Content Parity. It turns out people were fine with the varying quality of MP3s. Expensive sonic quality ceased being a discriminating factor for music fans, which leveled the playing field for amateur musicians and producers. While marketers tap big directors to shoot high production campaigns, the content that gets people talking the most is produced by amateur makers. Name your favorite meme that has been shared millions of times and it is likely pixelated with crude font. Production values are no longer a key differentiator.
Distributors as Arbiters of Value. The launch of iTunes told the world — and the buying public — that it didn’t matter if a song was recorded in fancy studios or in someone’s bedroom with free software. It was all 99 cents. Big ad agencies charge for the time it takes to create content while publishers like Vice and ATTN: charge per piece of content, not the time it takes to make it. Again, all content is valued the same no matter what the investment to create it.
Bypass the Traditional System. Online music outlets like iTunes, CD Baby, and TuneCore allowed amateur musicians to reach customers, often sitting shoulder-to-shoulder on the screen with some of the biggest names. In advertising, we’re seeing consultancies like Accenture, IBM, and BCG leverage their strategic expertise to inform creative work once reserved for ad agencies.
Overwhelming Supply of Content. The influx of so much content in the market, from amateur content creators to superstars, with reduced time between album releases, means there’s more desired music than there is time to consume it. That greatly reduced the half-life of a song. Same is true in advertising. There’s so much content in the market now that brands see a greater supply of content than they need.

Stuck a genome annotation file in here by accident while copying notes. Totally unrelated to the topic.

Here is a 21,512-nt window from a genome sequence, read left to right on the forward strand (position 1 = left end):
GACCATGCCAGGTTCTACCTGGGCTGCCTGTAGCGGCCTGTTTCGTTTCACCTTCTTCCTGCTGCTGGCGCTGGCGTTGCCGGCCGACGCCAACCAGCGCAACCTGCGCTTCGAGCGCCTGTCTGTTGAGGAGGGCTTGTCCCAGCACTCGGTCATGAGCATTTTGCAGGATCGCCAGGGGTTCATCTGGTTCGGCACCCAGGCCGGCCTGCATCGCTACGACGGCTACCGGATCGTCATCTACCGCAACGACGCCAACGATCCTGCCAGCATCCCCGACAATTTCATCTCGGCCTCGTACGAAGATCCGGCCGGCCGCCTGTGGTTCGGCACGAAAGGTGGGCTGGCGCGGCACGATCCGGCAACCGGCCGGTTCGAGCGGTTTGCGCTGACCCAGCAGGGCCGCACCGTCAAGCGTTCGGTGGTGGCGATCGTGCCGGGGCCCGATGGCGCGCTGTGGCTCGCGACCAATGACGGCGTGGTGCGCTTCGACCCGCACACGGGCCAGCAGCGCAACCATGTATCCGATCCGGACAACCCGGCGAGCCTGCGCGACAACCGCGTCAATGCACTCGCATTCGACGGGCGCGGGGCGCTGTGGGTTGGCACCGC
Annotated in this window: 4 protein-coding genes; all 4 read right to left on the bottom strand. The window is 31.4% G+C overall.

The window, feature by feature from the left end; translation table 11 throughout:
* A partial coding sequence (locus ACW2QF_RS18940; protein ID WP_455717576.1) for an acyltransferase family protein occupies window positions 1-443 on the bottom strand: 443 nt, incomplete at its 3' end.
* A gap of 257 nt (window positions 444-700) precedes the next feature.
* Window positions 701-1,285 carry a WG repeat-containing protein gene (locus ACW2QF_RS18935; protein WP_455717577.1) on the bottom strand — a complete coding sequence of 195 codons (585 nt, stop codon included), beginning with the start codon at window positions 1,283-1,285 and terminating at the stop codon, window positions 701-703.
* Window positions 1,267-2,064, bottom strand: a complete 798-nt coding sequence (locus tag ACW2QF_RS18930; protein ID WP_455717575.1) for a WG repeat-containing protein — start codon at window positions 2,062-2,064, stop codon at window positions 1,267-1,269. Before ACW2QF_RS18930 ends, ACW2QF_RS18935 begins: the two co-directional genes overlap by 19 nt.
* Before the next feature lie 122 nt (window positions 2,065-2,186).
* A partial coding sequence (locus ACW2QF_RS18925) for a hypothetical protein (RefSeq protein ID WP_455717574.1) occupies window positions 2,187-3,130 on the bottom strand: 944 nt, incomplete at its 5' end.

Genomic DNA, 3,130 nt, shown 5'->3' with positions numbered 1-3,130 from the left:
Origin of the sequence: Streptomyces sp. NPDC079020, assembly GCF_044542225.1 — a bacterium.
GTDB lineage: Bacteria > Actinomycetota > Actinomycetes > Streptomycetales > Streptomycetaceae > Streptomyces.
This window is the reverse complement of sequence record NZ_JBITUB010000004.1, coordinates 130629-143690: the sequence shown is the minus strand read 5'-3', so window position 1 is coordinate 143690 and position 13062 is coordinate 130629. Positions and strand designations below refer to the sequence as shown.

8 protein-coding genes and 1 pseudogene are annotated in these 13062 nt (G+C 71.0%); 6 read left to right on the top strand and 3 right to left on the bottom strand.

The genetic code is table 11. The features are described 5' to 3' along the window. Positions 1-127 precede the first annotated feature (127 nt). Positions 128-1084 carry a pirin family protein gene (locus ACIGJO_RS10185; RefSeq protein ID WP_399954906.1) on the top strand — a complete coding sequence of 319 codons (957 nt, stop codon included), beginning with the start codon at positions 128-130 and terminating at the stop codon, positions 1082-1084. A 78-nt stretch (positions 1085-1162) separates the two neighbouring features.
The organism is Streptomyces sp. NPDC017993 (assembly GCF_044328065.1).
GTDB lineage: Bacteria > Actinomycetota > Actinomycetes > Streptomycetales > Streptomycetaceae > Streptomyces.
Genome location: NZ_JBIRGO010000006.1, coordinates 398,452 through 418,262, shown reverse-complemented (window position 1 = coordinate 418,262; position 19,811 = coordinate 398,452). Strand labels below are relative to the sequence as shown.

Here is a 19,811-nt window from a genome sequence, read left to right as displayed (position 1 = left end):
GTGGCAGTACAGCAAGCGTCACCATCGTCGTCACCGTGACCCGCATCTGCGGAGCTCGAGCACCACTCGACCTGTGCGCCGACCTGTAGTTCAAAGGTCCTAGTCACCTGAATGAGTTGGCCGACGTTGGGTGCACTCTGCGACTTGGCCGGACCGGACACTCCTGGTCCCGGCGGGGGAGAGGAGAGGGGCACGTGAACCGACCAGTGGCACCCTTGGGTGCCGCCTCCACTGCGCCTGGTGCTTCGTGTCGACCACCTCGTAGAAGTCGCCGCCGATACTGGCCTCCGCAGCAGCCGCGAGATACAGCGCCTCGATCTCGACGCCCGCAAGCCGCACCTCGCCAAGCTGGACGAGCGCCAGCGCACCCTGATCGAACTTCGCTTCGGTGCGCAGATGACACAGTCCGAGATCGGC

Access over Ownership. The oversupply of content means fans don’t feel the need to own music anymore. They want to hear music they like on demand. Likewise, brands are wondering why they need one source of ideas from a singular agency of record. As a result, more brands are writing “jump ball” briefs to access the best ideas from a wide variety of potential partners—traditional agencies, YouTube stars, or aggregators. These implications have led to new vehicles for discovery (Facebook, YouTube, Snapchat), consumption (Vice, Complex, Buzzfeed), and creation (influencers, agencies, publishers), which sets the stage to disrupt the status quo of the advertising industry much like the music industry.
Indeed, the times they are a-changin’, and these changes require advertisers to calibrate the way they operate in this ever-evolving media landscape. If the core function of marketing is to influence behavior, then agencies must provide recommendations for their clients which facilitate behavior changes among the target population. To do this successfully, advertisers must widen their aperture and deepen their skillsets—moving from being outsourced creative hands to applied scientists who can leverage the casualty-based theory of human behavior and transform these insights into cultural catalysts that excite people to take action. To most brands, I am sure that sounds like music to their ears.